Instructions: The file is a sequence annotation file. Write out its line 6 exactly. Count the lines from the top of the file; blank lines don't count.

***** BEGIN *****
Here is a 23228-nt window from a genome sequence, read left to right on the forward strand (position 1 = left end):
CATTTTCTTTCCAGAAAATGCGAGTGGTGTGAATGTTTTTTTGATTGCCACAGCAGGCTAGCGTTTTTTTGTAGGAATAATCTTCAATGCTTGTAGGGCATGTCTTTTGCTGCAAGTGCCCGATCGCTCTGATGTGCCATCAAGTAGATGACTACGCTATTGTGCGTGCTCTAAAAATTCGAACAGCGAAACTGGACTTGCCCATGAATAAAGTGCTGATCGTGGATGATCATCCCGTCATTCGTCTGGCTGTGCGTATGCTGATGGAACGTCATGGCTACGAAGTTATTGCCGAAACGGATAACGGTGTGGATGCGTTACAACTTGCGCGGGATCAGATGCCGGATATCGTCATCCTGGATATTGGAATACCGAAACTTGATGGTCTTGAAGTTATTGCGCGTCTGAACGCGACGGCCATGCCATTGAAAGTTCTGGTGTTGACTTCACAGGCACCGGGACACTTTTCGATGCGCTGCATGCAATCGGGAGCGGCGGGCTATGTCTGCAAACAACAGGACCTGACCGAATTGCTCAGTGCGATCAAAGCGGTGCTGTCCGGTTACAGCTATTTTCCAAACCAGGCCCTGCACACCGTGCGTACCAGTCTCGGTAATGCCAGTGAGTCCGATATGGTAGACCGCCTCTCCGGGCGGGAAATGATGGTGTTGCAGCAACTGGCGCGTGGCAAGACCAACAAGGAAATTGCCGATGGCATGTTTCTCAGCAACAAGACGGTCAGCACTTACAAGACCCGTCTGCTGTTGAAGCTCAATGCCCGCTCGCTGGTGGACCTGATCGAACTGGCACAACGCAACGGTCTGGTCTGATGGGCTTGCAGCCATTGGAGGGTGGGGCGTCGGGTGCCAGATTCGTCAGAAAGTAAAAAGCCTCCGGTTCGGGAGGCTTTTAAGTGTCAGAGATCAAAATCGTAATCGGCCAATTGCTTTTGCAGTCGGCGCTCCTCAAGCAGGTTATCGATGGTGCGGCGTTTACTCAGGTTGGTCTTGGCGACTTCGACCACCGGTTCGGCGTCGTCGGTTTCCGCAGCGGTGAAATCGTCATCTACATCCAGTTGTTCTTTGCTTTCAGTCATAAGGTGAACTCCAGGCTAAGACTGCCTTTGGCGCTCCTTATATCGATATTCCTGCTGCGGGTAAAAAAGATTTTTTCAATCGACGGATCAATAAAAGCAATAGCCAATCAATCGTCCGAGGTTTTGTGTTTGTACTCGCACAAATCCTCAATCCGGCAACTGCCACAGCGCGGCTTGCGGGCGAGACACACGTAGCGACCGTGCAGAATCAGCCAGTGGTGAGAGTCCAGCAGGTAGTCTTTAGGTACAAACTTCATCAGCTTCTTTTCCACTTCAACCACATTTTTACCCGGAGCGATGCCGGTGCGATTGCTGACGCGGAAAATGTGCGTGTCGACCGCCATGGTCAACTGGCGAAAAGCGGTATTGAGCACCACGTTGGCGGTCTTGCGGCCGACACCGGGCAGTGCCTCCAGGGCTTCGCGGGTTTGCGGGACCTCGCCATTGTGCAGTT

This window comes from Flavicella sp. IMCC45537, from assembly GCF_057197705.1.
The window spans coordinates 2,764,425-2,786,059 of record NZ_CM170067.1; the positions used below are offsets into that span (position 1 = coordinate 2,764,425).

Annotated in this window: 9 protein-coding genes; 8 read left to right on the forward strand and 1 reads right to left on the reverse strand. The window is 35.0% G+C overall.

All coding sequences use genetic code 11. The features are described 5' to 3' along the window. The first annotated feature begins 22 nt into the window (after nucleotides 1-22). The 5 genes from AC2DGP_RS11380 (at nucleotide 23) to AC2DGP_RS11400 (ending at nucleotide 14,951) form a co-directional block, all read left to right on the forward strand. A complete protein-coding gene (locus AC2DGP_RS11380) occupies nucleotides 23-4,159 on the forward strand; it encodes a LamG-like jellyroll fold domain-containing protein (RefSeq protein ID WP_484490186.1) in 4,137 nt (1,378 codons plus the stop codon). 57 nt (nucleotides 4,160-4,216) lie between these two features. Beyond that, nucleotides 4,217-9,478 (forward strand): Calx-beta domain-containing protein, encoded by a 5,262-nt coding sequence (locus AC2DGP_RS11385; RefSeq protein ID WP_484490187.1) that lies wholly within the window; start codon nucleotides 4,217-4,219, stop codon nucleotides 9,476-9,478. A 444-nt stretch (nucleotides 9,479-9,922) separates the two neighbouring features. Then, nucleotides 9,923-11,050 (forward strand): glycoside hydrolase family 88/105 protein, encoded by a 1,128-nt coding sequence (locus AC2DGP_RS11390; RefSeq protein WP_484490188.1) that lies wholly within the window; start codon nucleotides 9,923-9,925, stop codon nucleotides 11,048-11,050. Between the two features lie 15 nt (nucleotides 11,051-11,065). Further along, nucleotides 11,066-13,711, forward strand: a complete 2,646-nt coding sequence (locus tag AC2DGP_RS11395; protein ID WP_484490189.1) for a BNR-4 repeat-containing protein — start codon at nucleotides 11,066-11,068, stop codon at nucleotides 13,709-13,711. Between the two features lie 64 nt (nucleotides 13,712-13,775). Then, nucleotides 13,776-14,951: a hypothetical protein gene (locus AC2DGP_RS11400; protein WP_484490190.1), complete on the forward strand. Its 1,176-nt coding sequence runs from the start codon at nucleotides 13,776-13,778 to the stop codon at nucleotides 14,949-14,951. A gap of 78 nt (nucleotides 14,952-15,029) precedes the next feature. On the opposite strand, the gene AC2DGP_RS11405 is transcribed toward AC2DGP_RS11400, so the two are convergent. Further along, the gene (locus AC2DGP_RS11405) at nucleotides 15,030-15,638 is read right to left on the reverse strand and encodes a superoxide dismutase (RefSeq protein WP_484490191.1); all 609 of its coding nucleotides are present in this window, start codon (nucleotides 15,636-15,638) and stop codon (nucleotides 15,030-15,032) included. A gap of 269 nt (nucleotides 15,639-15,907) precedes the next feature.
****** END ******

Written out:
All coding sequences use genetic code 11. The features are described 5' to 3' along the window. The first annotated feature begins 22 nt into the window (after nucleotides 1-22). The 5 genes from AC2DGP_RS11380 (at nucleotide 23) to AC2DGP_RS11400 (ending at nucleotide 14,951) form a co-directional block, all read left to right on the forward strand. A complete protein-coding gene (locus AC2DGP_RS11380) occupies nucleotides 23-4,159 on the forward strand; it encodes a LamG-like jellyroll fold domain-containing protein (RefSeq protein ID WP_484490186.1) in 4,137 nt (1,378 codons plus the stop codon). 57 nt (nucleotides 4,160-4,216) lie between these two features. Beyond that, nucleotides 4,217-9,478 (forward strand): Calx-beta domain-containing protein, encoded by a 5,262-nt coding sequence (locus AC2DGP_RS11385; RefSeq protein ID WP_484490187.1) that lies wholly within the window; start codon nucleotides 4,217-4,219, stop codon nucleotides 9,476-9,478. A 444-nt stretch (nucleotides 9,479-9,922) separates the two neighbouring features. Then, nucleotides 9,923-11,050 (forward strand): glycoside hydrolase family 88/105 protein, encoded by a 1,128-nt coding sequence (locus AC2DGP_RS11390; RefSeq protein WP_484490188.1) that lies wholly within the window; start codon nucleotides 9,923-9,925, stop codon nucleotides 11,048-11,050. Between the two features lie 15 nt (nucleotides 11,051-11,065). Further along, nucleotides 11,066-13,711, forward strand: a complete 2,646-nt coding sequence (locus tag AC2DGP_RS11395; protein ID WP_484490189.1) for a BNR-4 repeat-containing protein — start codon at nucleotides 11,066-11,068, stop codon at nucleotides 13,709-13,711. Between the two features lie 64 nt (nucleotides 13,712-13,775). Then, nucleotides 13,776-14,951: a hypothetical protein gene (locus AC2DGP_RS11400; protein WP_484490190.1), complete on the forward strand. Its 1,176-nt coding sequence runs from the start codon at nucleotides 13,776-13,778 to the stop codon at nucleotides 14,949-14,951. A gap of 78 nt (nucleotides 14,952-15,029) precedes the next feature. On the opposite strand, the gene AC2DGP_RS11405 is transcribed toward AC2DGP_RS11400, so the two are convergent. Further along, the gene (locus AC2DGP_RS11405) at nucleotides 15,030-15,638 is read right to left on the reverse strand and encodes a superoxide dismutase (RefSeq protein WP_484490191.1); all 609 of its coding nucleotides are present in this window, start codon (nucleotides 15,636-15,638) and stop codon (nucleotides 15,030-15,032) included. A gap of 269 nt (nucleotides 15,639-15,907) precedes the next feature.